Ashon Crawley headshot
AC

Ashon Thomas Crawley

Associate Professor
Unit: College of Arts and Sciences
Department: Department of Religious Studies
Office location and address
Education
Ph.D., Duke University, 2013
MTS., Emory University, 2007
B.A., University of Pennsylvania, 2003
Biography

Ashon Crawley is Associate Professor of  Religious Studies and African American and African Studies at the University of Virginia. Professor Crawley works in the areas of black studies, queer theory, sound studies, theology, continental philosophy, and performance studies. His first book project, Blackpentecostal Breath: The Aesthetics of Possibility (Fordham University Press) investigates alternative modes of sociality present in the aesthetics practices of Black Pentecostalism. His second book, The Lonely Letters (Duke University Press), explores the relationships between blackness, quantum mechanics, mysticism, and love. He is currently at work on two books about the Hammond B3 organ, the Black Church and sexuality.

Made Instrument
Source: Yale Center for Faith and Culture
August 01, 2018 – May 31, 2019
The Joy of Being Made Instrument
Source: Yale Center for Faith and Culture
May 30, 2018 – December 31, 2018
AAS 1020: Introduction to African-American and African Studies II
Credits: 4
This introductory course builds upon the histories of people of African descent in Africa, the Americas, and the Caribbean surveyed in AAS 1010. Drawing on disciplines such as Anthropology, History, Religious Studies, Political Science and Sociology, the course focuses on the period from the late 19th century to the present and is comparative in perspective. It examines the links and disjunctions between communities of African descent in the United States and in Latin America, the Caribbean, and Africa. The course begins with an overview of AAS, its history, assumptions, boundaries, and topics of inquiry, and then proceeds to focus on a number of inter-related themes: patterns of cultural experience; community formation; comparative racial classification; language and society; family and kinship; religion; social and political movements; arts and aesthetics; and archaeology of the African Diaspora.
RELG 3405: Introduction to Black and Womanist Religious Thought
Credits: 3
Is thought always already racialized, gendered, sexed? This Introduction to Black and Womanist Thought course argues that thought does not have to submit itself to modern regimes of knowledge production, that there are alternative ways to think and practice and be in the world with one another. An introduction to major thinkers in both religious thought and traditions with attention to theology, philosophy, and history.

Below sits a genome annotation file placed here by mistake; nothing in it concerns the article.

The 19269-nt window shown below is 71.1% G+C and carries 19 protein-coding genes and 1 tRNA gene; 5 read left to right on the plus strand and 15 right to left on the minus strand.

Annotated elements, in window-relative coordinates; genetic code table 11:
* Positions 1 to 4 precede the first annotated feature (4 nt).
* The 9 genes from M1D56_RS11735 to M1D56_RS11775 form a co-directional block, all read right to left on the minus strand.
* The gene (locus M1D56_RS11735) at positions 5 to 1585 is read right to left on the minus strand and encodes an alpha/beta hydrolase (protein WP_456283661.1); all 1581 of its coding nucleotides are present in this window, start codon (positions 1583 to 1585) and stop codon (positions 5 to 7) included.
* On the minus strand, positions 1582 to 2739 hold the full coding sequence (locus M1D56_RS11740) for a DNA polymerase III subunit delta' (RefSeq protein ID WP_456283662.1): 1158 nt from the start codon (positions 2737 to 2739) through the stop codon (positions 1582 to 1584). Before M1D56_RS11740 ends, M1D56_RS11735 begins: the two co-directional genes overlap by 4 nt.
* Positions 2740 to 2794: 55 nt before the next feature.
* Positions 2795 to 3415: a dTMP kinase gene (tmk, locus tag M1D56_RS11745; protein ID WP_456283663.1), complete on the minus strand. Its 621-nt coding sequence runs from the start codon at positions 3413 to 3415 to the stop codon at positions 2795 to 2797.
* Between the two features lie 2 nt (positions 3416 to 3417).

AAS 3500: Intermediate Seminar in African-American & African Studies
Credits: 3
Reading, class discussion, and written assignments on a special topic in African-American and African Studies Topics change from term to term, and vary with the instructor. Primarily for fourth-year students but open to others.
AAS 3559: New Course in African and African American Studies
Credits: 3
New course in the subject of African and African American Studies.
RELG 3559: New Course in Religious Studies
Credits: 3
This course provides the opportunity to offer a new course in the subject of Religious Studies.
AAS 4570: Advanced Research Seminar in African-American & African Studies
Credits: 3
Reading, class discussion, and research on a special topic in African-American and African Studies culminating in the composition of a research paper. Topics change from term to term, and vary with the instructor. Primarily for fourth-year students but open to others.
AAS 4993: Independent Study
Credits: 1–12
Allows students to work on an individual research project. Students must propose a topic to an appropriate faculty member, submit a written proposal for approval, prepare an extensive annotated bibliography on relevant readings comparable to the reading list of a regular upper-level course, and complete a research paper of at least 20 pages.
RELG 5193: Religion and the Power of Sound
Credits: 3
This course gives particular attention to music and sounds that are created or used by various religious communities, and we discuss the ways sounds are imagined and experienced by audiences, congregations, & gatherings. We also explore sound itself, instrumentation, and noise. We investigate uses of ambient sound and silence. We listen and respond to voices. We ask what does the production of sound mean for the practice of religious community?
RELG 5195: Blackness and Mysticism
Credits: 3
This course considers the radicalism internal to a European Mystical Tradition but also its delimitation, particularly with how it gets cognized in western thought. We will then investigate a Black Radical Mystical Tradition that cannot be, as Robinson might say, "understood within the particular context of it genesis." It is a lived and living tradition, a tradition against religion, a tradition against western thought and modern Man.
RELG 5559: New Course in Religion
Credits: 1–4
This course provides the opportunity to offer a new topic in the subject of general religion.
RELG 8754: Tutorial: Black Feminism and Abolition
Credits: 3
Readings in the tradition of black feminist thought with a particular focus on the history of abolition as a philosophical, theological and spiritual practice.